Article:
**19.9** Randomly selected records of 140 convicted criminals reveal that their crimes were committed on the following days of the week:

(a) Using the .01 level of signiﬁcance, test the null hypothesis that in the underlying population, crimes are equally likely to be committed on any day of the week.

(b) Specify the approximate p -value for this test result.

(c) How might this result be reported in the literature?

**19.10** While playing a coin-tossing game in which you are to guess whether heads or tails will appear, you observe 30 heads in a string of 50 coin tosses.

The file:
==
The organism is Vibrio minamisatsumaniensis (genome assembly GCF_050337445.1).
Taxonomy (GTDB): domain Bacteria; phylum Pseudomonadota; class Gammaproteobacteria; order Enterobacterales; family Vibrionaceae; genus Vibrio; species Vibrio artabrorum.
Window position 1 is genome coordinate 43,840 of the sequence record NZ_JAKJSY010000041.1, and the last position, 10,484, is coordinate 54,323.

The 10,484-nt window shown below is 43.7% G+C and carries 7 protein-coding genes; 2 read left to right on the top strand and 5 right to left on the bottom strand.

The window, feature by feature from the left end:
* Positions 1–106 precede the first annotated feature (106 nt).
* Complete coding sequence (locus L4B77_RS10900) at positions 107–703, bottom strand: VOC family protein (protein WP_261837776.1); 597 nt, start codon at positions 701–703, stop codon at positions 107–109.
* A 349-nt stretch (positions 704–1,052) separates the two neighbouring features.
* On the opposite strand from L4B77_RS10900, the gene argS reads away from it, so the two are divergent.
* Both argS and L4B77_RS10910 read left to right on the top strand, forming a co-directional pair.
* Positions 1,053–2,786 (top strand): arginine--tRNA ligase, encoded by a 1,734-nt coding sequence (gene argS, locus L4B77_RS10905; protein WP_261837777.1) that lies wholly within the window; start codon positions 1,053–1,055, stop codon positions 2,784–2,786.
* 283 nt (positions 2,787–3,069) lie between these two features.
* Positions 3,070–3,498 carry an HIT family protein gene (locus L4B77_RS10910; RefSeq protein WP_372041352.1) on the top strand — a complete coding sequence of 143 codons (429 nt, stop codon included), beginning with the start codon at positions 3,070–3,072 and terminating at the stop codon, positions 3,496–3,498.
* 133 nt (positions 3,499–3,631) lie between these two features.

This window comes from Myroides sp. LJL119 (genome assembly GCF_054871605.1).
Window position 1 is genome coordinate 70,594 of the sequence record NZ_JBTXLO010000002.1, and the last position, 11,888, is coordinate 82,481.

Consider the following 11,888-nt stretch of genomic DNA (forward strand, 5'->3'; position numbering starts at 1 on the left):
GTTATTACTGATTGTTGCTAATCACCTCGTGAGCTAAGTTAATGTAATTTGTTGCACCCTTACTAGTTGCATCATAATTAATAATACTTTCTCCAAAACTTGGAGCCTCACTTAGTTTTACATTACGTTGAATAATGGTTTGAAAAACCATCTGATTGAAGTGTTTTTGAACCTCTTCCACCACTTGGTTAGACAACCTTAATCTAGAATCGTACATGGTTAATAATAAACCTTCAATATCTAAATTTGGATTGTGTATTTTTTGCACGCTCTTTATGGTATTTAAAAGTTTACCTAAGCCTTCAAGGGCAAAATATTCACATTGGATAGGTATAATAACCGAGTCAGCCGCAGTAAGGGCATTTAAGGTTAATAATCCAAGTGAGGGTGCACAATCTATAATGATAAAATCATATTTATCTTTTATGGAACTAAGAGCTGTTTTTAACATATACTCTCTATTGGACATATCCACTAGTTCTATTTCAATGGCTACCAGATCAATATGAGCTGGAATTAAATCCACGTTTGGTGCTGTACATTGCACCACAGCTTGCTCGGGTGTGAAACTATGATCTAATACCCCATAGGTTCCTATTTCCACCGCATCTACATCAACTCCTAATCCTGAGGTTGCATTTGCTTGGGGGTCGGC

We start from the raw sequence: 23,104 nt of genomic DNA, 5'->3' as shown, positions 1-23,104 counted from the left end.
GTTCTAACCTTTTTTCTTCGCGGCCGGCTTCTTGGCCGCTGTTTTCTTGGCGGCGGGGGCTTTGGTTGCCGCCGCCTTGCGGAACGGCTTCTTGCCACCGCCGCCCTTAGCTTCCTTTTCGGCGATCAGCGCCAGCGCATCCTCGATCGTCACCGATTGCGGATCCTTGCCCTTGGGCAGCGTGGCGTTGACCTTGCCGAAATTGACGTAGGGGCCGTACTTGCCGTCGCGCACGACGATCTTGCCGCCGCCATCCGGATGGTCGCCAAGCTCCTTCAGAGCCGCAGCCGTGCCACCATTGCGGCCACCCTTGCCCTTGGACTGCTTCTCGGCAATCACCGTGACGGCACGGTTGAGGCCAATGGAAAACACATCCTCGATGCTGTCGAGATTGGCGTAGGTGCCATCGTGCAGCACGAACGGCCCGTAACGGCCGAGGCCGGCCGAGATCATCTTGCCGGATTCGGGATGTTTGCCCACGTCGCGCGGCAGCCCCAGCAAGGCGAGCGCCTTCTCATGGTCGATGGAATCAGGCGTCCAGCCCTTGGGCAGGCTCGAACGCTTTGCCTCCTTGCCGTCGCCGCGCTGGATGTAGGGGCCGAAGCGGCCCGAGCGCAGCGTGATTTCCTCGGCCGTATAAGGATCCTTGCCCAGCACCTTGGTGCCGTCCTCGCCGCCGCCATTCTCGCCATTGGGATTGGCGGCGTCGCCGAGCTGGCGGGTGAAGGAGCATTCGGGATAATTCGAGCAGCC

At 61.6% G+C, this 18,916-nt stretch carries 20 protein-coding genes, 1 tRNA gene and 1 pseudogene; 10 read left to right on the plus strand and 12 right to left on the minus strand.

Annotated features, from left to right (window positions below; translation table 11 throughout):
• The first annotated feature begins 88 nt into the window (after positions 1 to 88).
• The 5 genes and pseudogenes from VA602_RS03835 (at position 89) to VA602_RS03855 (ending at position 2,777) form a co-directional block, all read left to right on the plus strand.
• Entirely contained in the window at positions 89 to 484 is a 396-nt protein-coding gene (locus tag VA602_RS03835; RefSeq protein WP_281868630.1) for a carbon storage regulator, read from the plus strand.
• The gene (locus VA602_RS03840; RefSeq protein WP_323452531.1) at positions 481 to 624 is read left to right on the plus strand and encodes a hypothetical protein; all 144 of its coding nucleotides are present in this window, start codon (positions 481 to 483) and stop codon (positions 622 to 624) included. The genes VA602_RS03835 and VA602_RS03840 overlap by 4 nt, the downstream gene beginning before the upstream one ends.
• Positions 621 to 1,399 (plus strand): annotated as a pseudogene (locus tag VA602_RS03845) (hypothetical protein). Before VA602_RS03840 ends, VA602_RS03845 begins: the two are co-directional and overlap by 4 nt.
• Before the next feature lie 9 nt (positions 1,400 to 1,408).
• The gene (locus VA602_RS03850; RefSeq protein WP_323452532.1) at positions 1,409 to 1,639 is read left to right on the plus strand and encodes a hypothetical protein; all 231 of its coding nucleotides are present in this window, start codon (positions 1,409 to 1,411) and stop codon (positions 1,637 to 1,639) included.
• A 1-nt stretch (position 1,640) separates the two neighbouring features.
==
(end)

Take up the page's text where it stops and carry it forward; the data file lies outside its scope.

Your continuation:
(a) Test the null hypothesis that this coin is unbiased, that is, that heads and tails are equally likely to appear in the long run.

(b) Specify the approximate p -value for this test result.

***19.13** In 1912, over 800 passengers perished after the ocean liner Titanic collided with an iceberg and sank. The table below compares the survival frequencies of cabin and steerage passengers.

(a) Using the .05 level of signiﬁcance, test the null hypothesis that survival rates are independent of the passengers’ accommodations (cabin or steerage).

(b) Assuming a signiﬁcant c2, estimate the strength of the relationship.

(c) To more fully appreciate the importance of this relationship, calculate an odds ratio to determine how much more likely a cabin passenger is to have survived than a steerage passenger.